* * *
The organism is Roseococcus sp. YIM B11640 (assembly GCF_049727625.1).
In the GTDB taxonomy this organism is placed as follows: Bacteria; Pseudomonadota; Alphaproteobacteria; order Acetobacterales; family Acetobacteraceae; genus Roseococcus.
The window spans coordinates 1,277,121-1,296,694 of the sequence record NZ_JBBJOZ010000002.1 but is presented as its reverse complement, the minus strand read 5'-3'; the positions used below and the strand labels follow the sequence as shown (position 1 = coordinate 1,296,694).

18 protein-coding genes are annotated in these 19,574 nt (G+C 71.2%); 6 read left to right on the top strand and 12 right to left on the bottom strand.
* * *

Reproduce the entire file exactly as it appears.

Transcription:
The organism is Roseococcus sp. YIM B11640 (assembly GCF_049727625.1).
In the GTDB taxonomy this organism is placed as follows: Bacteria; Pseudomonadota; Alphaproteobacteria; order Acetobacterales; family Acetobacteraceae; genus Roseococcus.
The window spans coordinates 1,277,121-1,296,694 of the sequence record NZ_JBBJOZ010000002.1 but is presented as its reverse complement, the minus strand read 5'-3'; the positions used below and the strand labels follow the sequence as shown (position 1 = coordinate 1,296,694).

18 protein-coding genes are annotated in these 19,574 nt (G+C 71.2%); 6 read left to right on the top strand and 12 right to left on the bottom strand.